Connectingedit

This page contains the information you need to connect and use the Client with Elasticsearch.

On this page

Authenticationedit

This document contains code snippets to show you how to connect to various Elasticsearch providers.

Elastic Cloudedit

If you are using Elastic Cloud, the client offers an easy way to connect to it. You must pass the Cloud ID that you can find in the cloud console, then your username and password.

require 'elasticsearch'

client = Elasticsearch::Client.new(
  cloud_id: '<CloudID>'
  user: '<Username>',
  password: '<Password>',
)

You can also connect to the Cloud by using API Key authentication:

client = Elasticsearch::Client.new(
  cloud_id: '<CloudID>',
  api_key: {id: '<Id>', api_key: '<APIKey>'}
)

API Key authenticationedit

You can also use the ApiKey authentication.

If you provide both basic authentication credentials and the ApiKey configuration, the ApiKey takes precedence. You can also use API Key authentication:

Elasticsearch::Client.new(
  host: host,
  transport_options: transport_options,
  api_key: credentials
)

Where credentials is either the base64 encoding of id and api_key joined by a colon or a hash with the id and api_key:

Elasticsearch::Client.new(
  host: host,
  transport_options: transport_options,
  api_key: {id: 'my_id', api_key: 'my_api_key'}
)

Basic authenticationedit

You can pass the authentication credentials, scheme and port in the host configuration hash:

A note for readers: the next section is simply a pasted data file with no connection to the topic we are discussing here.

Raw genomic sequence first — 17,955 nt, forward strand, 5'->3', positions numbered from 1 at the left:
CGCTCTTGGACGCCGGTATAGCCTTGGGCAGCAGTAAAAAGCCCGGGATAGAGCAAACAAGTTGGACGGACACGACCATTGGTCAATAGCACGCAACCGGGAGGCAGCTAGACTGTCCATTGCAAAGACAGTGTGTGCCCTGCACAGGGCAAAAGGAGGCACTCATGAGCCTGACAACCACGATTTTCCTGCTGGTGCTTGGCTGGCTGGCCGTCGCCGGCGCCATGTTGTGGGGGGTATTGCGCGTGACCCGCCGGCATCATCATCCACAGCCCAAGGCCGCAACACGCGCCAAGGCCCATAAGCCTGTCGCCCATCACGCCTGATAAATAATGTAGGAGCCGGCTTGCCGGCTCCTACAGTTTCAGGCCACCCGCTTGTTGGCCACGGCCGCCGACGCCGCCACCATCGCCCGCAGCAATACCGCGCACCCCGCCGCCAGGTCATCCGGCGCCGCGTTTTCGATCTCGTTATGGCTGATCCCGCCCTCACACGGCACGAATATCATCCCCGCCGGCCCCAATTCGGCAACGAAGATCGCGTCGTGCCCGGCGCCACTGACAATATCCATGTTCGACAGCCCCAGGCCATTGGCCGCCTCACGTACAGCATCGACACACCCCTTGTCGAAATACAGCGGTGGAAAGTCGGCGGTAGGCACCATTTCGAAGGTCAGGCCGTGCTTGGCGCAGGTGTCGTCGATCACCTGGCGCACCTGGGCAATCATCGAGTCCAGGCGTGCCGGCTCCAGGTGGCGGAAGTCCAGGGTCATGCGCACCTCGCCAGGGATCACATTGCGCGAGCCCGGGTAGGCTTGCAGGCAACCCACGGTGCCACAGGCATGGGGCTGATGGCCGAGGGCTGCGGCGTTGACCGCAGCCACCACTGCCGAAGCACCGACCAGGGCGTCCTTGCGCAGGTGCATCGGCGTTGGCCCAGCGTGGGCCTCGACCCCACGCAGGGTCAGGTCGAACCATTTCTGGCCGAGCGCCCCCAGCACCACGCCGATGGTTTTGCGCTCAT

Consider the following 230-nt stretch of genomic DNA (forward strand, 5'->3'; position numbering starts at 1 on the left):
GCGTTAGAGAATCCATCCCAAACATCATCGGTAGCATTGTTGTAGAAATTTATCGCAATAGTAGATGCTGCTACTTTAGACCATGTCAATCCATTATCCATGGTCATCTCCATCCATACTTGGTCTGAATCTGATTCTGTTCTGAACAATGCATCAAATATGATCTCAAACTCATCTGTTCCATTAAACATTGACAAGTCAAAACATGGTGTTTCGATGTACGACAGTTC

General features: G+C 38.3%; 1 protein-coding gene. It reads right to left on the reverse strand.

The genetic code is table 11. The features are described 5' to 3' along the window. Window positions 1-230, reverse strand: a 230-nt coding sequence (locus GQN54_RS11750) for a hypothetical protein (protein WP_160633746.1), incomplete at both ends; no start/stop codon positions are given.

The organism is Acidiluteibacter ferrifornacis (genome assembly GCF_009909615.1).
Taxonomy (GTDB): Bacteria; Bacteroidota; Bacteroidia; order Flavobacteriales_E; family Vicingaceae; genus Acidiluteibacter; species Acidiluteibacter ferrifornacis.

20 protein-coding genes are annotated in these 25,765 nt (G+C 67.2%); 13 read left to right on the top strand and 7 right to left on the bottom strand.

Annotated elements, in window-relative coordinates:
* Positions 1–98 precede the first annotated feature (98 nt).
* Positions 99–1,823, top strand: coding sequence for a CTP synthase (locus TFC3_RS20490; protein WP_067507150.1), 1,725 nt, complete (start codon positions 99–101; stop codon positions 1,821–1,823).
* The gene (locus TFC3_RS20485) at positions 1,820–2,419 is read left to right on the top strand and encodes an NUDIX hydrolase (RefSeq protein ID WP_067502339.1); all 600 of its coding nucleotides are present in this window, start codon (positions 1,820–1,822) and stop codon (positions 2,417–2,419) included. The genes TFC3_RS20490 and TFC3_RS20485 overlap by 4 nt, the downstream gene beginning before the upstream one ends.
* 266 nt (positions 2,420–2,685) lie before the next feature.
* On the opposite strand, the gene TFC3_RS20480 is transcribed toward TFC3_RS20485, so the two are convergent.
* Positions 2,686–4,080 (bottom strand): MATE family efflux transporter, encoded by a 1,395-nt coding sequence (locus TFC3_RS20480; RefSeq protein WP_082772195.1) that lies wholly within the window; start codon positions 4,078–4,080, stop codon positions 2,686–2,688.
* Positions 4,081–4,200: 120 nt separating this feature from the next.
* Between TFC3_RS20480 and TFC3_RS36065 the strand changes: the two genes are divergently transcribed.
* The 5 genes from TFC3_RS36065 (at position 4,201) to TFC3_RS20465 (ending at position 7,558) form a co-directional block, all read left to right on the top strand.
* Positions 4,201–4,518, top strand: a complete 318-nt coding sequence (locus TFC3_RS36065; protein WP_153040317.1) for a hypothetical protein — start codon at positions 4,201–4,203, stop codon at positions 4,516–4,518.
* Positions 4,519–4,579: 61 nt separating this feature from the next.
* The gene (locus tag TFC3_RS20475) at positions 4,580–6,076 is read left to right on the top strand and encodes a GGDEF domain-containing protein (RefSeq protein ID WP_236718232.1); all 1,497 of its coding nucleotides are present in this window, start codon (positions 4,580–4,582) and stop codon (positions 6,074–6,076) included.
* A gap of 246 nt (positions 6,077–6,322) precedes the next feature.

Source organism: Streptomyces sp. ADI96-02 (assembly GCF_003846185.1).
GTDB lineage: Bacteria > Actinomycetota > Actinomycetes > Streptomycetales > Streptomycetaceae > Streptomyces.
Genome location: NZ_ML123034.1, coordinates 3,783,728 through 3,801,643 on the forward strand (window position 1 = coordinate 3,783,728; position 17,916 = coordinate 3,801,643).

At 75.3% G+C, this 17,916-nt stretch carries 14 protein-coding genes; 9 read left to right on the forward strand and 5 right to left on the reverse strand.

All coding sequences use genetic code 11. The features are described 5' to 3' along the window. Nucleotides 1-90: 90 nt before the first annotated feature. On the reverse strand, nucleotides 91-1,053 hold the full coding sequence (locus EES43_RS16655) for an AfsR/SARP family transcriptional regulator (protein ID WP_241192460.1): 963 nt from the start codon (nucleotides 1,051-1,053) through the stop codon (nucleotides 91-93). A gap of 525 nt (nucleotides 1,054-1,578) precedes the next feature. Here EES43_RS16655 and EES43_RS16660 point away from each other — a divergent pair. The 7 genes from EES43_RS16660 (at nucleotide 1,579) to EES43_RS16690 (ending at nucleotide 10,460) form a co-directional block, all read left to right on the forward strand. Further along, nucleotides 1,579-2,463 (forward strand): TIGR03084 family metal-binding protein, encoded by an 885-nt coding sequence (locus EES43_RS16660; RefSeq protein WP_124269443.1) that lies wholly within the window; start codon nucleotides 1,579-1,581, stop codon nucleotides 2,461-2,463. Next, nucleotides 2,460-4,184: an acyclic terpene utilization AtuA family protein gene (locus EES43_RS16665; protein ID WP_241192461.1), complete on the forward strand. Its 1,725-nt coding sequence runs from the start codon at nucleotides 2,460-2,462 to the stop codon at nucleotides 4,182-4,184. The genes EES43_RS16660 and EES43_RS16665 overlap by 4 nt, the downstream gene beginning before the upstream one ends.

client = Elasticsearch::Client.new(
  hosts:
	  [
  	   {
    	   host: 'my-protected-host',
    	   port: '443',
    	   user: 'USERNAME',
    	   password: 'PASSWORD',
    	   scheme: 'https'
  	   }
	  ]
)

Or use the common URL format:

client = Elasticsearch::Client.new(url: https://username:password@localhost:9200)

To pass a custom certificate for SSL peer verification to Faraday-based clients, use the transport_options option:

Elasticsearch::Client.new(
  url: 'https://username:password@localhost:9200',
  transport_options: {
	ssl: { ca_file: '/path/to/cacert.pem' }
  }
)

Usageedit

The following snippet shows an example of using the Ruby client:

require 'elasticsearch'

client = Elasticsearch::Client.new log: true

client.cluster.health

client.index(index: 'my-index', id: 1, body: { title: 'Test' })

client.indices.refresh(index: 'my-index')

client.search(index: 'my-index', body: { query: { match: { title: 'test' } } })

Using the Client in a Function-as-a-Service Environmentedit

This section illustrates the best practices for leveraging the Elasticsearch client in a Function-as-a-Service (FaaS) environment. The most influential optimization is to initialize the client outside of the function, the global scope. This practice does not only improve performance but also enables background functionality as – for example – sniffing. The following examples provide a skeleton for the best practices.

GCP Cloud Functionsedit

require 'functions_framework'
require 'elasticsearch'

client = Elasticsearch::Client.new(
  cloud_id: "elasic-cloud-id",
  user: "elastic",
  password: "password",
  log: true
)

FunctionsFramework.http "hello_world" do |request|
  client.search(
    index: 'stack-overflow',
    body: {
      query: {
        match: {
          title: {
            query: 'phone application'
          }
        }
      }
    }
  )
end

AWS Lambdaedit

require 'elasticsearch'

def client
  @client ||= Elasticsearch::Client.new(
    cloud_id: "elastic-cloud-id",
    user: "elastic",
    password: "password",
    log: true
  )
end

def lambda_handler(event:, context:)
  client.search(
    index: 'stack-overflow',
    body: {
      query: {
        match: {
          title: {
            query: 'phone application'
          }
        }
      }
    }
  )
end